How to inspect the ear

| July 26, 2011 | 0 Comments | 370 views

  To interpret abnormal ear findings, one must first have an appreciation of the characteristics of the normal ear and how to systematically examine it.

  The practitioner may select any of the following as a starting point. You do not need to adhere to this order all of the time because we want to follow the Chinese maxim of treating what we see. Humans, as energetic beings, present differently at different times.

  1. Prior to ear diagnosis, do not clean the ear with alcohol as this procedure changes manifestations in the ear. Ear cleansing removes pathological suppurations or scales, or changes the electrical conductivity of the ear. If you see an abnormal color in the ear, it is probably a positive pathological sign. Try to coordinate it with your other diagnostic data. If you are not sure the pathology visible in the ear is accurate, press on the point with the ear probe. If the color does not disappear upon pressure, it is pathological.

  2. In performing ear diagnosis, carefully and systematically scan the ear from top to bottom, from medial to lateral, and from front to back. Remember to inspect the back of the ear as well as the underside of the tragus, the antitragus, and the helix. Peruse the ear looking for the most common presentations of ear pathology discussed below.

  Make a list of your findings on your diagnosis form. As the patient’s condition improves or declines, ear pathology changes as well.

  3. According to the Law of the Unity of Opposites (Yin/Yang theory), conventionally, ear diagnosis is initially performed on the side of the body that corresponds to the patient’s gender. Since the right is Yin and relates to females, ear diagnosis is performed on a woman’s right ear. Since the left is Yang and male, ear diagnosis is performed on a male’s left ear. However, anatomy is not destiny. Therefore, pay close attention to any anatomical morphology you see in both ears. Such morphology can indicate an existing condition or a constitutional tendency.

  4. If the patient complains of pain on a certain side of the body, (i.e., right-sided elbow pain), regardless of gender, inspect the ear on the same side of the body for pathology (in this case, look at the right ear). However, pathology can appear in the opposite ear. This is due to channel and collateral pathways crossing the body. For instance, because the Large Intestine’s divergent meridian emerges from the shoulder at LI 15 and crosses over to the opposite side of the body, right-sided tooth problems may appear in the left ear at the Lower Tooth point. Thus, inspecting the ear on the opposite side of the complaint is an option. Ideally, the practitioner inspects both ears in order to learn as much as possible about the patient.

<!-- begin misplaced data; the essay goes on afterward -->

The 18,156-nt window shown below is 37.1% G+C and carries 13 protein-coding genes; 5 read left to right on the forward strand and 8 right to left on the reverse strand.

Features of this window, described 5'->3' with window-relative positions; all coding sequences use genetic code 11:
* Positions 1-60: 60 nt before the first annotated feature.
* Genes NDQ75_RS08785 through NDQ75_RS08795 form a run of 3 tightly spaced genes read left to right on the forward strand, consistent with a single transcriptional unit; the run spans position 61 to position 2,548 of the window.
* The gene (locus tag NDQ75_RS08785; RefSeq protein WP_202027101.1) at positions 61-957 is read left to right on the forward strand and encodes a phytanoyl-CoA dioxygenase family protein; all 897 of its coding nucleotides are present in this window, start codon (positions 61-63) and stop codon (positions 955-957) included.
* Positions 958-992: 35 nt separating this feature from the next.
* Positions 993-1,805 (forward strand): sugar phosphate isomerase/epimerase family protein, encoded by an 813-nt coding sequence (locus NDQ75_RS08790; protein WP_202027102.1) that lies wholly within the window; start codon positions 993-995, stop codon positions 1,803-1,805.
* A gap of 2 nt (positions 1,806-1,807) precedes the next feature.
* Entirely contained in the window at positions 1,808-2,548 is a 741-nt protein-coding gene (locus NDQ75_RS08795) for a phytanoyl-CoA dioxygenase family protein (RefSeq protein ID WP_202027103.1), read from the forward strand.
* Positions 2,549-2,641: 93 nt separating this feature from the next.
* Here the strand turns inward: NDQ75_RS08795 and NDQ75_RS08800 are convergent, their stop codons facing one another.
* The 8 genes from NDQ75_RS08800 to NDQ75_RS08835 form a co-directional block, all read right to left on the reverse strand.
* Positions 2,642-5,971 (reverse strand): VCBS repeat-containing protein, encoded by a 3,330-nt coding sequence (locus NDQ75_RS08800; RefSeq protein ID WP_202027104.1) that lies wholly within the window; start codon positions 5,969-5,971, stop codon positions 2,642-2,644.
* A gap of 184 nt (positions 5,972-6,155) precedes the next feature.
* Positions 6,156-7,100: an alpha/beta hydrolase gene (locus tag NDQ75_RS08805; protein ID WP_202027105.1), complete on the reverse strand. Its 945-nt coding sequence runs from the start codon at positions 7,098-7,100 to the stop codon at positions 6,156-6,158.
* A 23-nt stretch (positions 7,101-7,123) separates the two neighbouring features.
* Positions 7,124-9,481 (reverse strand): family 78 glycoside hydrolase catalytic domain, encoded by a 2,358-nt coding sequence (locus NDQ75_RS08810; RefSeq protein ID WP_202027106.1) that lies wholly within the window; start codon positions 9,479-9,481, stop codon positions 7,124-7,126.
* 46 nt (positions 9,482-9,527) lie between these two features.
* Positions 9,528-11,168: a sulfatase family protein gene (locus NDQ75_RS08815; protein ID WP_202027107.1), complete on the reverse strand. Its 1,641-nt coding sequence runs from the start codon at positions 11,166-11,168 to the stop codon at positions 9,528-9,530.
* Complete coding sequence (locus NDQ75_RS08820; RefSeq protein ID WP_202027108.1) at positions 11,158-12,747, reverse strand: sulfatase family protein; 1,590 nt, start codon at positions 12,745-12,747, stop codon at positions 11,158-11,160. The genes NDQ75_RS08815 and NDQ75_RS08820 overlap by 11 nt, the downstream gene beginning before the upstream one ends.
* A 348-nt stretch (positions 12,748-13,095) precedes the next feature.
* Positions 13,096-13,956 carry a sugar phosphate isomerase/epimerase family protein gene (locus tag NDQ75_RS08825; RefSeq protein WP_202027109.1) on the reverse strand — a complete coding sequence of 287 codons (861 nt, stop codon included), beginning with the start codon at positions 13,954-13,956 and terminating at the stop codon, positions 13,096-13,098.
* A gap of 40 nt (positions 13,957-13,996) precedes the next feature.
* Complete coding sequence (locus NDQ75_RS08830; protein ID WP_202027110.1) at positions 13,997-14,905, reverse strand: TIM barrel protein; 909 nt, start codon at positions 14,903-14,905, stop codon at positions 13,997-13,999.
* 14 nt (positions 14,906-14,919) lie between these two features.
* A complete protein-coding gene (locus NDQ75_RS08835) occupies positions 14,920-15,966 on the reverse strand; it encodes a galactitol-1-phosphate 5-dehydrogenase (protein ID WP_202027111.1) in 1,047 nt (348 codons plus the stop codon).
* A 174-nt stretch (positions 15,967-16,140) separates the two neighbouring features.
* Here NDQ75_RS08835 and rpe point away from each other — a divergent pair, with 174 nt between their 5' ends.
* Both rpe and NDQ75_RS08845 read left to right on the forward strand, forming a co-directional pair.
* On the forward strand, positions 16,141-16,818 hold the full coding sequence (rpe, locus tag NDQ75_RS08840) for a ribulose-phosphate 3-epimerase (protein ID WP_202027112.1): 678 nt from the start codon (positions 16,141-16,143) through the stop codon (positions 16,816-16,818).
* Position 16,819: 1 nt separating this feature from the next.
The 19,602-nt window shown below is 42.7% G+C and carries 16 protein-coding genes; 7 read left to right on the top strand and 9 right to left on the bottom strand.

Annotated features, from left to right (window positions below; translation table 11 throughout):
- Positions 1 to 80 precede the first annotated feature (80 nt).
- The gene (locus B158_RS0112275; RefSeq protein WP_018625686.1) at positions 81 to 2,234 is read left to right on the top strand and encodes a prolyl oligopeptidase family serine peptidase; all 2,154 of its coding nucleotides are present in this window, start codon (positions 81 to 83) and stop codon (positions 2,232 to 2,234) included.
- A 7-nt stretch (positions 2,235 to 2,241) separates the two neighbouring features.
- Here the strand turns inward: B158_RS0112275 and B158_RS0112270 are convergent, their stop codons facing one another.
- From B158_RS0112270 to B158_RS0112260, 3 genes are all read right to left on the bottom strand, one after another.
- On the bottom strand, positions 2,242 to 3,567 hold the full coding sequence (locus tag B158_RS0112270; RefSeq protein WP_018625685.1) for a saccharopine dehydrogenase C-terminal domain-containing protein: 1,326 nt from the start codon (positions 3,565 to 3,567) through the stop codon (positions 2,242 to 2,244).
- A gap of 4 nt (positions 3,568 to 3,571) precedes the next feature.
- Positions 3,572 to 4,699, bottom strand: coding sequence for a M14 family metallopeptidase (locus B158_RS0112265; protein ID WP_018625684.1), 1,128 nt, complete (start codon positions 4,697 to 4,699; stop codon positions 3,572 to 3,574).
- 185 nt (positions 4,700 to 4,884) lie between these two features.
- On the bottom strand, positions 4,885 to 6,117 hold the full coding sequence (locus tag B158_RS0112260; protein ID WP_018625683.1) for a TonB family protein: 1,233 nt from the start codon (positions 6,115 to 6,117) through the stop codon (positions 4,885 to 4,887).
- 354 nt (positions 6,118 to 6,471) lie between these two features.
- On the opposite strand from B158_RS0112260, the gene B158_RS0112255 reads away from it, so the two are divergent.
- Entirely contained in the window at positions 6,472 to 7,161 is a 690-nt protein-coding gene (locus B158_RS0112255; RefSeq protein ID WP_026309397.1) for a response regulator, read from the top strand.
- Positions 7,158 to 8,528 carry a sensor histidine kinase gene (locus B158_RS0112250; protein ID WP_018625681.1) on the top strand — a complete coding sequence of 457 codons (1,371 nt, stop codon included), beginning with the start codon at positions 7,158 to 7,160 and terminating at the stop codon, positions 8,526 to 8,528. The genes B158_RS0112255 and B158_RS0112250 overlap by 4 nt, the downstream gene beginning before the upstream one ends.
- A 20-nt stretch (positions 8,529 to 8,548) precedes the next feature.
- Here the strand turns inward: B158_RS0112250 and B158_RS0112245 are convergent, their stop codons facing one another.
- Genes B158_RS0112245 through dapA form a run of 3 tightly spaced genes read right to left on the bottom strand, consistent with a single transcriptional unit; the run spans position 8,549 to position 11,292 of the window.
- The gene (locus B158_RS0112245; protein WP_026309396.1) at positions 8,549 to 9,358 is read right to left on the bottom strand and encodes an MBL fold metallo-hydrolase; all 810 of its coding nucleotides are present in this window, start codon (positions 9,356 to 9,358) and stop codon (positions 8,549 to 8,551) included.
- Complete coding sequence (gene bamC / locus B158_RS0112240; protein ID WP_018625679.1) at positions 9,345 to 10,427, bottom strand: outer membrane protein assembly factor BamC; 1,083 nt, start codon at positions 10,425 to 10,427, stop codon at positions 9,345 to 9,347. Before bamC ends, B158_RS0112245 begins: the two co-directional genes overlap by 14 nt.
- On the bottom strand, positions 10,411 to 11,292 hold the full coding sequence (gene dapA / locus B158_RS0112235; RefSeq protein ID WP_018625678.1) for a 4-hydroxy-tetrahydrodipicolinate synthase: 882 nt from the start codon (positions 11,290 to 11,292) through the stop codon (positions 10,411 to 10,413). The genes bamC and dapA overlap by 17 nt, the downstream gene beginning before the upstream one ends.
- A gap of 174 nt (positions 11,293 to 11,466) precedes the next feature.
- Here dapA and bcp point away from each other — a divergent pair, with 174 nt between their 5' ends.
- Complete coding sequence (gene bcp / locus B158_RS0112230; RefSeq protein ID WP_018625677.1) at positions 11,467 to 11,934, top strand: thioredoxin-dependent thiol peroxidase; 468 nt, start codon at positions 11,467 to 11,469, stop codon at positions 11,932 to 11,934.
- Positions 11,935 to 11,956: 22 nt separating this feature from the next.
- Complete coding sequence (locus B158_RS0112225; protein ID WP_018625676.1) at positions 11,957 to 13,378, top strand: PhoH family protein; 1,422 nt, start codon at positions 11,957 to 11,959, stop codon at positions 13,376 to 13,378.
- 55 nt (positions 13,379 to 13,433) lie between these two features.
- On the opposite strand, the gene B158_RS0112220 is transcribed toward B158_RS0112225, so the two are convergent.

5. Try to connect the pathology you see with the patient’s major complaint, accompanying symptoms, other active complaints, past problems,or family medical history. In virtually every ear there is some pathology, especially in older patients. Data derived from inspection of the ear and the patient interview helps focus one’s diagnosis.

Figure 7.1 Frank's sign

Figure 7.1 Frank's sign


  6. For example, a diagonal crease in a certain place on the ear lobe is called Frank’s sign (Figure 7.1). This particular crease indicates heart disease, stress, and high cholesterol. If you see this groove, ask the patient if he or she has any “Heart” pathology. In particular, ask about high cholesterol, stress, and any diagnosed heart problem that he/she may have or that runs in the family. According to classical Oriental theory, such pathology indicates more than the obvious physical heart problems and covers the domain of functions that relate to the Heart in Oriental medicine. Therefore, ask questions such as, “Do you have tightness in the chest, chest pain, palpitations, profuse daytime sweat, chronic persistent cough, insomnia, memory or concentration problems, or emotional problems?” If the patient says “no,” check his or her pulse, tongue, and complexion, which also may indicate Heart conditions. If the patient still does not make an affirmative answer, inquire about any family history of heart problems. The patient may have a genetic predisposition to heart problems, even though bodily signs and symptoms have not yet developed. Thus, the ear can be a valuable tool in revealing constitutional predispositions.

  7. At first, patients might answer your questions in the negative. However, probe more deeply. Patients frequently report back at a later time that after having thought about your questions they do indeed have some of these conditions. These disorders simply were not at the top of the patient’s list of complaints at the time of questioning.

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